According to this post from the National Association of Home Builders, the number of women employed in construction has increased. Click through for all the data:
RisherMartin Fine Homes was presented the 2016 Fred Case Entrepreneur of the Year Award at the Hanley Woods Remodeling Gala in Kansas City, Missouri. The most prestigious honor in the remodeling industry, the annual Fred Case Award is presented to the industry’s brightest and most innovative firm. Bruce Case, the President and CEO of Case Design stated, “RisherMartin Fine Homes was a clear choice because of their best in class operations that are driven by a suite of hardware, software, and cloud based applications that allow them to collaborate quickly and accurately, all within the complex operation of a renovation firm.”
With business and engineering backgrounds, Chris Risher and Jeremy Martin, of RisherMartin Fine Homes, have continuously harnessed the power of available technologies to run and operate a highly efficient organization. These systems have allowed RisherMartin to effectively communicate with hundreds of partners that help plan and build their homes. These same tools have allowed them to eliminate the age-old problem in the construction industry – projects taking longer and costing more than anticipated.
RisherMartin Fine Homes is an Austin based renovation and custom home building firm that focuses on architecturally significant projects in Central and West Austin. RisherMartin works collaboratively with some of Austin’s most prestigious architects to help plan and build residential projects with a fixed price guarantee. Their work was recently featured in the 2016 American Institute of Architects Austin Homes Tour, designed by Furman + Keil Architects.
HMI lands at highest level in almost a year.
By Hanley Wood Data Studio
The home builder association’s index of builder confidence moved up by six percentage points in September to a reading of 65, the highest it has been since last October, according to the National Association of Home Builders/Wells Fargo Housing Market Index (HMI) released Monday. The August reading was downwardly revised to a reading of 59.
Call it “good news Friday,” for a mid-September splash of brighter hues on the demand side of housing’s still-healing supply-and-demand equation. What’s good about it?
For starters, what’s negative is less so. Here’s CoreLogic’s latest look at the portion of the nation’s 50 million homes with mortgage loans that are “under water,” or in negative equity. Homes with negative equity stood at 3.6 million, or 7.1% of all homes with a mortgage; that’s a better-than 13% improvement from the prior quarter, and almost 20% better than a year ago. The headline here is that there are 900,000 fewer of those mortgage holders now than a year earlier who owe a bank more money than their home would fetch if it were sold today.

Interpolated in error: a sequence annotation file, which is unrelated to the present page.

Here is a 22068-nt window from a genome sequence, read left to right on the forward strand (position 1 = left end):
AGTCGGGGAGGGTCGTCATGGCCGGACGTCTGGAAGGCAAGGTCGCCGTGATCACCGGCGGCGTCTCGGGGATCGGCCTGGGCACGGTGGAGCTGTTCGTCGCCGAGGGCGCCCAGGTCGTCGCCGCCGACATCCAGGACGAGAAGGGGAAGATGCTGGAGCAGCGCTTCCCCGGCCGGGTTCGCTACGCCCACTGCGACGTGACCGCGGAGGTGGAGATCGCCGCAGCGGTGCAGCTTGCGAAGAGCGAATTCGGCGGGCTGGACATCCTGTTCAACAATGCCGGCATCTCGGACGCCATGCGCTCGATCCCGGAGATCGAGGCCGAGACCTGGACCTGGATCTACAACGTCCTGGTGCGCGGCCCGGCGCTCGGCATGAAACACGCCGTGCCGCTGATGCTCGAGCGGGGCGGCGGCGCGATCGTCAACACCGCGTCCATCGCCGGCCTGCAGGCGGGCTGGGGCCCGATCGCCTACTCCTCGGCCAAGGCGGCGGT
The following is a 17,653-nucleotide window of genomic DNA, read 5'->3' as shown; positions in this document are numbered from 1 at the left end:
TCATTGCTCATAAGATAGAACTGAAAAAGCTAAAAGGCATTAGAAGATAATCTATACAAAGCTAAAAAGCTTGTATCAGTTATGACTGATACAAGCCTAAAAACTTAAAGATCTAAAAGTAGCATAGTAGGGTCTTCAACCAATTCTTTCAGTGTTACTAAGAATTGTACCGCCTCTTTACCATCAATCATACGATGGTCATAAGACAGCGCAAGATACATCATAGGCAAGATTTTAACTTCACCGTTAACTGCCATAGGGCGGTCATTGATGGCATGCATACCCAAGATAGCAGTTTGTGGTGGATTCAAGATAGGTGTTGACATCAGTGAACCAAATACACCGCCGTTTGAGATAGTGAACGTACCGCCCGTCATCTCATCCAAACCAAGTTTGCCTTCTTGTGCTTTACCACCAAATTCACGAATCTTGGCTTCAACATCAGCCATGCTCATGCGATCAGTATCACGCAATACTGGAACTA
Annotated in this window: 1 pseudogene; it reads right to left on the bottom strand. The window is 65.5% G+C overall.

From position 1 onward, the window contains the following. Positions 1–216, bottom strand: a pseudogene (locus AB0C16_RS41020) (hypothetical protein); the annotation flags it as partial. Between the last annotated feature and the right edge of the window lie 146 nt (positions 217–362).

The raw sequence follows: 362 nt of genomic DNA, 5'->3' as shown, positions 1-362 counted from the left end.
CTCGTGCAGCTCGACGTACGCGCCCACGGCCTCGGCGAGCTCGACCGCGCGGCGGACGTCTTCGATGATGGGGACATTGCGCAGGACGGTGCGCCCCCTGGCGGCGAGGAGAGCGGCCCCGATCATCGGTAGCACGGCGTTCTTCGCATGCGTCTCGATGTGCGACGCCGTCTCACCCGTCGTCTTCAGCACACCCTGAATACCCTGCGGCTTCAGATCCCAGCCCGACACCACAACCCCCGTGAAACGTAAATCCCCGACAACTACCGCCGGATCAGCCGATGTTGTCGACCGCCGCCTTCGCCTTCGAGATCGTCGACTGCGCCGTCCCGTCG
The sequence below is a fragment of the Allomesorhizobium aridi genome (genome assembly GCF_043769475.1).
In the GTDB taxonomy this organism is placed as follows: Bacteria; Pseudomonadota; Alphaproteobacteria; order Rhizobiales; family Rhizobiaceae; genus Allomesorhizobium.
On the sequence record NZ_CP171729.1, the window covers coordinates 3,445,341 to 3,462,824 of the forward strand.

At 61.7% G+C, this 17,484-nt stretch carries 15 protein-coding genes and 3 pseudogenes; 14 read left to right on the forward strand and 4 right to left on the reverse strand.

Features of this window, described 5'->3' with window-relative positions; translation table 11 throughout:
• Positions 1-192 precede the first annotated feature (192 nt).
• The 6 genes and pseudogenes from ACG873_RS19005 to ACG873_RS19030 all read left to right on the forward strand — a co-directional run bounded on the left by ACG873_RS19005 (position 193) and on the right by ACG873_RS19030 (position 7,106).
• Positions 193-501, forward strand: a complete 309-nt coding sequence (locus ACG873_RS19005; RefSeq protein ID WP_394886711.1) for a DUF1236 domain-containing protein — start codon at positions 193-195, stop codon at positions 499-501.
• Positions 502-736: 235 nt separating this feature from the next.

August posts biggest drop since Sept. ’15; still, year-over-year gains are impressive; weather in east could be a factor.
By Hanley Wood Data Studio
The numbers are in: Sales of new single-family houses in August 2016 came in at a seasonally adjusted annual rate of 609,000, according to estimates released jointly today by the U.S. Census Bureau and the Department of Housing and Urban Development. The rate was 7.6% below the revised July rate of 659,000 but 20.6% above the August 2015 estimate of 505,000. It also was above the consensus Wall Street estimate, per Bloomberg, of 598,000, and, per The Wall Street Journal, of 602,000.
THE CONFIDENCE GAME
Metrostudy, September 12, 2016
Expect a roller-coaster ride for consumer sentiment as election-year trends weigh on housing’s still-fragile recovery trajectory.
By John McManus
Elections do a number on consumer sentiment and confidence. Especially the every-four-year kind that result in a chief executive for our country’s government, and hold out the potential, at least, for re-tipped balances among Congressional representatives and partisan power.
Probably the most significant force or factor sitting in the soup of uncertainty ahead that could impact abundantly-evident strong demand for homeownership’s spectrum of new and used house and community options is a blow to consumer confidence.
National Association of Home Builders senior economist Jung Fu watches the most widely accepted measures of consumer confidence, from The Conference Board and the University of Michigan. She’s tracked us to the present, noting that The Conference Board’s latest readings–for August–blipped up for the total Index as well as for component measures for the “present” and “expectations.”